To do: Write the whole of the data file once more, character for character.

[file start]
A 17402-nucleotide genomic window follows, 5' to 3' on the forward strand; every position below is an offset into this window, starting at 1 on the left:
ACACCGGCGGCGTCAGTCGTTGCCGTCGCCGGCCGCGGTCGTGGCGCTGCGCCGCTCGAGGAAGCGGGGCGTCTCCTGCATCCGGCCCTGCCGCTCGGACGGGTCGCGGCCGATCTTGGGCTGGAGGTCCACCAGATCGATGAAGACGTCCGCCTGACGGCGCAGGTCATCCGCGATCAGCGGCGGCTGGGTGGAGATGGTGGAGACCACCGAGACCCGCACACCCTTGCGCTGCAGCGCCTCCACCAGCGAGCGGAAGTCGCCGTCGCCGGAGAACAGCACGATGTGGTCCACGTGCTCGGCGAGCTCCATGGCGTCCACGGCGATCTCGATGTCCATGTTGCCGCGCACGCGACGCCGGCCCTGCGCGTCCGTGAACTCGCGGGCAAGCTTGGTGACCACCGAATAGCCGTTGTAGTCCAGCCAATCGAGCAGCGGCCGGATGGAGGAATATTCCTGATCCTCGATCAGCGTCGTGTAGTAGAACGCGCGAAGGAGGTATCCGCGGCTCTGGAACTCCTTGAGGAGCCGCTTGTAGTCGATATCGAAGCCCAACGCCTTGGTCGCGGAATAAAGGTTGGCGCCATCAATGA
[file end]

A 17402-nucleotide genomic window follows, 5' to 3' on the forward strand; every position below is an offset into this window, starting at 1 on the left:
ACACCGGCGGCGTCAGTCGTTGCCGTCGCCGGCCGCGGTCGTGGCGCTGCGCCGCTCGAGGAAGCGGGGCGTCTCCTGCATCCGGCCCTGCCGCTCGGACGGGTCGCGGCCGATCTTGGGCTGGAGGTCCACCAGATCGATGAAGACGTCCGCCTGACGGCGCAGGTCATCCGCGATCAGCGGCGGCTGGGTGGAGATGGTGGAGACCACCGAGACCCGCACACCCTTGCGCTGCAGCGCCTCCACCAGCGAGCGGAAGTCGCCGTCGCCGGAGAACAGCACGATGTGGTCCACGTGCTCGGCGAGCTCCATGGCGTCCACGGCGATCTCGATGTCCATGTTGCCGCGCACGCGACGCCGGCCCTGCGCGTCCGTGAACTCGCGGGCAAGCTTGGTGACCACCGAATAGCCGTTGTAGTCCAGCCAATCGAGCAGCGGCCGGATGGAGGAATATTCCTGATCCTCGATCAGCGTCGTGTAGTAGAACGCGCGAAGGAGGTATCCGCGGCTCTGGAACTCCTTGAGGAGCCGCTTGTAGTCGATATCGAAGCCCAACGCCTTGGTCGCGGAATAAAGGTTGGCGCCATCAATGA